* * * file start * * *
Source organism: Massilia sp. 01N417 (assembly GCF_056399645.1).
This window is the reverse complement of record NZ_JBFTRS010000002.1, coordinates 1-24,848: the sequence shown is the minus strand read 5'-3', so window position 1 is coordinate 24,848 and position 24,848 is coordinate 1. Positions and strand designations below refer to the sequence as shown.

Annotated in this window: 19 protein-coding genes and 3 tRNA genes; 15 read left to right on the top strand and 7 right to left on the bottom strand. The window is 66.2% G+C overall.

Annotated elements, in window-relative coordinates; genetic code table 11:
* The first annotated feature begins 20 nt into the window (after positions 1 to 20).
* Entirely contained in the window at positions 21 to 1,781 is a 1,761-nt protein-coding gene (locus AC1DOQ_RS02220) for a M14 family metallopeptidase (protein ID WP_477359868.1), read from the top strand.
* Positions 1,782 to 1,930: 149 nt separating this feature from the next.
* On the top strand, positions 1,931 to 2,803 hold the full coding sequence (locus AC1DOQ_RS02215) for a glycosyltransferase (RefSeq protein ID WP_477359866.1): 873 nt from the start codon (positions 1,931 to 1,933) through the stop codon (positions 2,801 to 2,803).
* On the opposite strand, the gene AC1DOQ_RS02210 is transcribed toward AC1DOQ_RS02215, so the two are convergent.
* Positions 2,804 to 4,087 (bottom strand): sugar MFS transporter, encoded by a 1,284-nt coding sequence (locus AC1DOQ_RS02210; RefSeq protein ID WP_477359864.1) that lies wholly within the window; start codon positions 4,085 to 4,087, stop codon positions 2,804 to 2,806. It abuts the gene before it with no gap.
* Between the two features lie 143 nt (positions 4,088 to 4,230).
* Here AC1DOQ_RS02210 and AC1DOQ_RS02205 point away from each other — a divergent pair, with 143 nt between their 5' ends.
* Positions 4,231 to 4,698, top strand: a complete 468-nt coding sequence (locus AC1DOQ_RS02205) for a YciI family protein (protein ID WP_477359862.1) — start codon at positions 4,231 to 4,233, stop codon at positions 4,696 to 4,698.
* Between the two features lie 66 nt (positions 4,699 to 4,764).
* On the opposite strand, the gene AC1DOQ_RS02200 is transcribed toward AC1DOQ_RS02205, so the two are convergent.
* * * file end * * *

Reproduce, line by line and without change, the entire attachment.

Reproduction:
Source organism: Massilia sp. 01N417 (assembly GCF_056399645.1).
This window is the reverse complement of record NZ_JBFTRS010000002.1, coordinates 1-24,848: the sequence shown is the minus strand read 5'-3', so window position 1 is coordinate 24,848 and position 24,848 is coordinate 1. Positions and strand designations below refer to the sequence as shown.

Annotated in this window: 19 protein-coding genes and 3 tRNA genes; 15 read left to right on the top strand and 7 right to left on the bottom strand. The window is 66.2% G+C overall.

Annotated elements, in window-relative coordinates; genetic code table 11:
* The first annotated feature begins 20 nt into the window (after positions 1 to 20).
* Entirely contained in the window at positions 21 to 1,781 is a 1,761-nt protein-coding gene (locus AC1DOQ_RS02220) for a M14 family metallopeptidase (protein ID WP_477359868.1), read from the top strand.
* Positions 1,782 to 1,930: 149 nt separating this feature from the next.
* On the top strand, positions 1,931 to 2,803 hold the full coding sequence (locus AC1DOQ_RS02215) for a glycosyltransferase (RefSeq protein ID WP_477359866.1): 873 nt from the start codon (positions 1,931 to 1,933) through the stop codon (positions 2,801 to 2,803).
* On the opposite strand, the gene AC1DOQ_RS02210 is transcribed toward AC1DOQ_RS02215, so the two are convergent.
* Positions 2,804 to 4,087 (bottom strand): sugar MFS transporter, encoded by a 1,284-nt coding sequence (locus AC1DOQ_RS02210; RefSeq protein ID WP_477359864.1) that lies wholly within the window; start codon positions 4,085 to 4,087, stop codon positions 2,804 to 2,806. It abuts the gene before it with no gap.
* Between the two features lie 143 nt (positions 4,088 to 4,230).
* Here AC1DOQ_RS02210 and AC1DOQ_RS02205 point away from each other — a divergent pair, with 143 nt between their 5' ends.
* Positions 4,231 to 4,698, top strand: a complete 468-nt coding sequence (locus AC1DOQ_RS02205) for a YciI family protein (protein ID WP_477359862.1) — start codon at positions 4,231 to 4,233, stop codon at positions 4,696 to 4,698.
* Between the two features lie 66 nt (positions 4,699 to 4,764).
* On the opposite strand, the gene AC1DOQ_RS02200 is transcribed toward AC1DOQ_RS02205, so the two are convergent.